We need to create tor.desktop the file inside the directory where extracted files reside.

$ touch tor.desktop

Now edit the file using your favorite editor with the text below. Save and exit. I used nano.

$ nano tor.desktop 
#!/usr/bin/env xdg-open
[Desktop Entry]
Comment=Anonymous Browse

Note: Make sure to replace the path with the location of your tor browser in the above.

Once done! Double click the file tor.desktop to fire the Tor browser.

Make Tor Executable
Make Tor Executable

Once you trust you might note that the icon of tor.desktop changed.

Tor Browser Desktop Shortcut
Tor Browser Desktop Shortcut

You may now copy the tor.desktop icon to create a shortcut on Desktop and launch it.

Tor Browser Welcome Page
Tor Browser Welcome Page

If you are using an older version of Tor, you may update it from the About window.

Usability/Area of Application

  1. Anonymous communication over the web.
  2. Surf to Blocked Web Pages.
  3. Link other Application Viz (FTP) to this secure Internet Browsing Application.

Controversies of Tor-browser

  1. No security at the boundary of Tor Application i.e., Data Entry and Exit Points.
  2. A study in 2011 reveals that a specific way of attacking Tor will reveal the IP address of BitTorrent Users.
  3. Some protocols show the tendency of leaking IP address, revealed in a study.
  4. An earlier version of Tor bundled with older versions of the Firefox browser was found to be JavaScript Attack Vulnerable.
  5. Tor Browser Seems to Work slow.

Future of Tor Browser

The Tor browser is promising. Perhaps the first application of its kind is implemented very brilliantly. Tor browser must invest for Support, Scalability, and research for securing the data from the latest attacks. This application is the need for the future.


Tor browser is a must tool in the present time where the organization you are working for doesn’t allow you to access certain websites or if you don’t want others to look into your private business or you don’t want to provide your digital footprints to NSA.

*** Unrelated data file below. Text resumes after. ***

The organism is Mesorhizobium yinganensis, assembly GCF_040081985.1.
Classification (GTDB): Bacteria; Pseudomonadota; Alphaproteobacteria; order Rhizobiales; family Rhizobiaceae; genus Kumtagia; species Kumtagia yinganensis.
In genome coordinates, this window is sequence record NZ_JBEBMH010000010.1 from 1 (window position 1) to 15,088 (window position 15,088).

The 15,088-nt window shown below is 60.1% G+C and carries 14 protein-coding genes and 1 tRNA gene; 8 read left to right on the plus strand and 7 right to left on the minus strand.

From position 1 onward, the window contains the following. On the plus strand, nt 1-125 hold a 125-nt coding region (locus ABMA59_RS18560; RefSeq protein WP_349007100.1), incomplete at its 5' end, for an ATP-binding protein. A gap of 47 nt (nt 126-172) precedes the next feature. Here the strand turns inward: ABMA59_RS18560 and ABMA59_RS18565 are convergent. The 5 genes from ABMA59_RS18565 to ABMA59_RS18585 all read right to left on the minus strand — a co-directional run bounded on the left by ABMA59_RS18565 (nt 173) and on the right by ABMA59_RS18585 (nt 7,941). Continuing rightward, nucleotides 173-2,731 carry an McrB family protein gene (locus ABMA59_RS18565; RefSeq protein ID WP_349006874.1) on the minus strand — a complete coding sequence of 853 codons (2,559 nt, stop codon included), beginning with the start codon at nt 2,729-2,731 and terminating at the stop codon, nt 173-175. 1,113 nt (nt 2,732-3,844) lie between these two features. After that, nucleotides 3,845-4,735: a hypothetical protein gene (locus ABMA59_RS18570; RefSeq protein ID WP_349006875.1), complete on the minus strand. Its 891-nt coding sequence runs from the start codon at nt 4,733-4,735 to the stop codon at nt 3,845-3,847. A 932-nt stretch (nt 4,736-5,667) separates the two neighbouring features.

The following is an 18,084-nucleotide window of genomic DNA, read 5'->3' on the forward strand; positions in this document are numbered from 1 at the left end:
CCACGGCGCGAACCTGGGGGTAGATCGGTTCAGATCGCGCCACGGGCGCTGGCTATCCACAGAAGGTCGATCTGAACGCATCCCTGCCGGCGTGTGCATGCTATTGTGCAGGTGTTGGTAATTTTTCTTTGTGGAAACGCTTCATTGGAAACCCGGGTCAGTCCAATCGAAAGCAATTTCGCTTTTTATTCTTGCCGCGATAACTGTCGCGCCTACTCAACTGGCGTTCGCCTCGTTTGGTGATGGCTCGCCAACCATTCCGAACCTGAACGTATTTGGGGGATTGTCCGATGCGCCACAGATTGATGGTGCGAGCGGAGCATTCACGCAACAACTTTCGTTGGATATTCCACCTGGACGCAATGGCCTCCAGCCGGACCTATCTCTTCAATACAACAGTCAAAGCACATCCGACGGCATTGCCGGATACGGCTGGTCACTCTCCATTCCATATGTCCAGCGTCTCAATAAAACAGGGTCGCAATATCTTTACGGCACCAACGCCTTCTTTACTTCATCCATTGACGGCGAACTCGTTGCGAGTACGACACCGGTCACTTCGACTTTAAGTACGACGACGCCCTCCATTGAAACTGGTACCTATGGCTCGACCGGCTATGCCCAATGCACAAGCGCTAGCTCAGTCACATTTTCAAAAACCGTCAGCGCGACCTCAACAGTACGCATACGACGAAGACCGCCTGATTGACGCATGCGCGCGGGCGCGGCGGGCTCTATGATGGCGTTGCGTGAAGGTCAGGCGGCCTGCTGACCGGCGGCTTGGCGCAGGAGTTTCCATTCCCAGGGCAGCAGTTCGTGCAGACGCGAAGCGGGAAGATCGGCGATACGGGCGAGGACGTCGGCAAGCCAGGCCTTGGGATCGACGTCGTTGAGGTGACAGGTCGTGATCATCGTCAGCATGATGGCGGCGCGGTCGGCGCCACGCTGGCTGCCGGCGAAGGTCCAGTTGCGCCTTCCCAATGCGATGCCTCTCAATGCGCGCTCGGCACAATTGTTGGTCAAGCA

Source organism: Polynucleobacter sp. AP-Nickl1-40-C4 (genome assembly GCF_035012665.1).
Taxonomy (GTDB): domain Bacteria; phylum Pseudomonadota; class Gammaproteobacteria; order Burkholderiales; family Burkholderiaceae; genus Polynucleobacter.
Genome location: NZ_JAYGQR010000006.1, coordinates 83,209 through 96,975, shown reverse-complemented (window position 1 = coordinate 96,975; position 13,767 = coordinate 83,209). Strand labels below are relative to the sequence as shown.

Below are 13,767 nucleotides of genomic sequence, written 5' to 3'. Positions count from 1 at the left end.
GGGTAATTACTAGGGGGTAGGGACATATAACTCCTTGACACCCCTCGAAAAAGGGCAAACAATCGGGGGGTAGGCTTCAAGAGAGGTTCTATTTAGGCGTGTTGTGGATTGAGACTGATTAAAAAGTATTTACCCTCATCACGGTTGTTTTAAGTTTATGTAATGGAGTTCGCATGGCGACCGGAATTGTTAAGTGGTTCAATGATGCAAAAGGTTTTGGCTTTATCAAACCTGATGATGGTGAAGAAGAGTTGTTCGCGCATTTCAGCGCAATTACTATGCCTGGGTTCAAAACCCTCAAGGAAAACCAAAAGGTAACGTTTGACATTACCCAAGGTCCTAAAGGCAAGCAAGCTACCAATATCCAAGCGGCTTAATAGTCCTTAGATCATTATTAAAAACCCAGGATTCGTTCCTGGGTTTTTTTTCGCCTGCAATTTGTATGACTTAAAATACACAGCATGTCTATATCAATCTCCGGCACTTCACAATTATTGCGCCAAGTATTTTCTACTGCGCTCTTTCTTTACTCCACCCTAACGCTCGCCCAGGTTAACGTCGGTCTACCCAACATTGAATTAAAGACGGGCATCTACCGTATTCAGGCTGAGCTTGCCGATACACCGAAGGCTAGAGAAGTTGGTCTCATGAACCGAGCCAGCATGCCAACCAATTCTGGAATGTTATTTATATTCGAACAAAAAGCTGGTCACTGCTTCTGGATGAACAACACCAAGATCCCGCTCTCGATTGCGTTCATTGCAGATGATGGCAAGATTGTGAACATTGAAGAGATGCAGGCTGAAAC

Note: Tor Browser doesn’t provide any safety from Viruses, Trojans or other threats of this kind. Moreover, by writing an article about this we never mean to indulge in illegal activity by hiding our identity over the Internet.

This post is totally for educational purposes and for any illegal use of it neither the author of the post nor Tecmint will be responsible. It is the sole responsibility of the user.

Tor-browser is a wonderful application and you must give it a try. That’s all for now. I’ll be here again with another interesting article you people will love to read. Till then stay tuned and connected to Tecmint. Don’t forget to provide us with your value-able feedback in our comment section below.

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14 thoughts on “Tor Browser: An Ultimate Web Browser for Anonymous Web Browsing in Linux”

  1. “Tor browser is a must tool in the present time where the organization you are working for doesn’t allow you to access certain websites”

    Do you really think that your employer will allow you to install, much less to use, an application that bypasses corporate security? I guarantee you would be fired on the spot. All the companies I have worked for were very particular about the software installed on corporate workstations. In some cases, installing, and using, Firefox or Chrome instead of Internet Explorer was a no-no.

    • @Dragonmouth,

      I agree with your point, but you no need to install it, just download and run it from anywhere or from you pen drive…:)

      • No matter how you run it, there always will be a record of the execution of the program. Plus the employer can block the execution of certain programs. Even if you use your own laptop, you still may not be able to run Tor since you would have to go through the company network.

  2. “Moreover the National Security Agency (NSA) aka International Spying Agency keeps tracks of ours digital footprints.”

    Let’s not single out the NSA. GHCQ in United Kingdom and other governments’ security agencies also do a very good job of spying and keeping track of people’s digital footprints. Just because you happen to live outside the United States don’t labor under the illusion that YOUR electronic activities are not being tracked by your government.

  3. Since i heard the benefits of Tor, I’ve also heard how harmful tor can be. I still make use of it though. Would like to know any alternative to tor.

  4. Tor seems too fishy to me. Instead of using Tor, I’d definitely choose the cheapest VPN like Hide My IP, which at least hides all online activity. On the other hand, Tor keeps cutting and lags a lot.

  5. Do you mean 64-bit. It reads 62 bit and I’m not skilled enough to know whether this is some strange mistake or something that matters. I do know I have a 64 bit OS.

    • This is why proofreading and research, especially on technology sites, is so important. Novices to the field will be taking this information at face value and then wondering why so many things they thought they had learned are wrong.

      If the service a website provides is to educate, proofreading and fact-checking are tantamount to that goal.